Five Years After Shocking Discovery, Shell to Host Marker Dedication Honoring 1,000 Unmarked Graves of Enslaved Blacks
Five years after the unmarked graves of nearly 1,000 enslaved Blacks were discovered near the Shell Covenant refinery in Ascension Parish, La., the corporation is moving forward with plans to honor these almost-forgotten people and their descendants.
In partnership with the River Road African American Museum, Shell is working to mark the two plantations where the graves were discovered in 2013, and will allow the descendants onto the property to pay their respects, the Advocate reported.
“I always knew there were cemeteries out there somewhere,” Kathe Hambrick, founder of the River Road African American Museum, said of what is believed to be one of the largest unknown burial grounds in the state.
“Having the plantation map in the museum and understanding there were as many as 100 plantations in Ascension Parish, I’ve always wondered, ‘Where were all those cemeteries for all those plantations?'” Hambrick added. “It has been brought to my attention that many of these cemeteries are now on property owned by industry.”
Thurston Hahn, an archaeologist with Coastal Environments Inc., uncovered the graves during the early phase of his company’s survey work for Shell amid plans to expand its refinery. That project has since been scrapped, according to the newspaper.
Hahn said he believed there could be unmarked graves under the outlined land after he spotted a particular symbol on an 1877 map near the area where one of two cemeteries were later discovered. There turned out to be close to 1,000 enslaved workers who were buried on the Bruslie and Monroe plantations, lands located just northwest of the refinery.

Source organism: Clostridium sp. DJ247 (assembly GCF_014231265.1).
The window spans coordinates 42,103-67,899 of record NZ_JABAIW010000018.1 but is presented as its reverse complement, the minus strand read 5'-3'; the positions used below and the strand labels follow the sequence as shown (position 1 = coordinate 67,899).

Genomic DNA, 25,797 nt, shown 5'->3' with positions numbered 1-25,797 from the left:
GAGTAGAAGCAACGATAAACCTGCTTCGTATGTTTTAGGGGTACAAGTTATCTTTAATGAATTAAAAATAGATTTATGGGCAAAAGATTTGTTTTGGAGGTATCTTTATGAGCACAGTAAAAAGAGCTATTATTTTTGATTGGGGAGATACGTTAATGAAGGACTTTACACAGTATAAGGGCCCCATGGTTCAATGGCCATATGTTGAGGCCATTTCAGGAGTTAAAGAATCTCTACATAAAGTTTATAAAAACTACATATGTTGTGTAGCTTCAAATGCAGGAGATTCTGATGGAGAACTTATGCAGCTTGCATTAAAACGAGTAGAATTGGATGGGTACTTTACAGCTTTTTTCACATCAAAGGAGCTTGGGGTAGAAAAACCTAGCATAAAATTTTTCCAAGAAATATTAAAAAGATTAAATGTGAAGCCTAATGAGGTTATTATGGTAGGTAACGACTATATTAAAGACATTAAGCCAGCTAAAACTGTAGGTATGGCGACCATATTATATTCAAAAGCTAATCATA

“We had a (ground penetrating radar) survey done back there that showed some anomalies that we couldn’t figure out what they were,” Hanh explained, noting that Shell then allowed his firm to bring in heavy machinery to remove 1½ feet from the top layer of the soil to see what exactly lay underneath.
What they found were burial shafts, of holes used to lower coffins into the ground. Their suspicions were confirmed, prompting Shell to halt its plans for expansion. Instead, the company partnered with the museum to determine how best to move forward after the shocking discovery.
On March 24, the Shell Covenant Refinery is slated to host a memorial service and marker dedication to the enslaved people buried on the two plantations, The Advocate reported.
“It became apparent that the project was the perfect fit and the appropriate thing to do based on our core value of respect for people,” Shell spokesperson Jordan Tremblay said.
Historical records show there are at least two more plantations on the sprawling 4,000 acres of property owned by the company in Ascension Parish.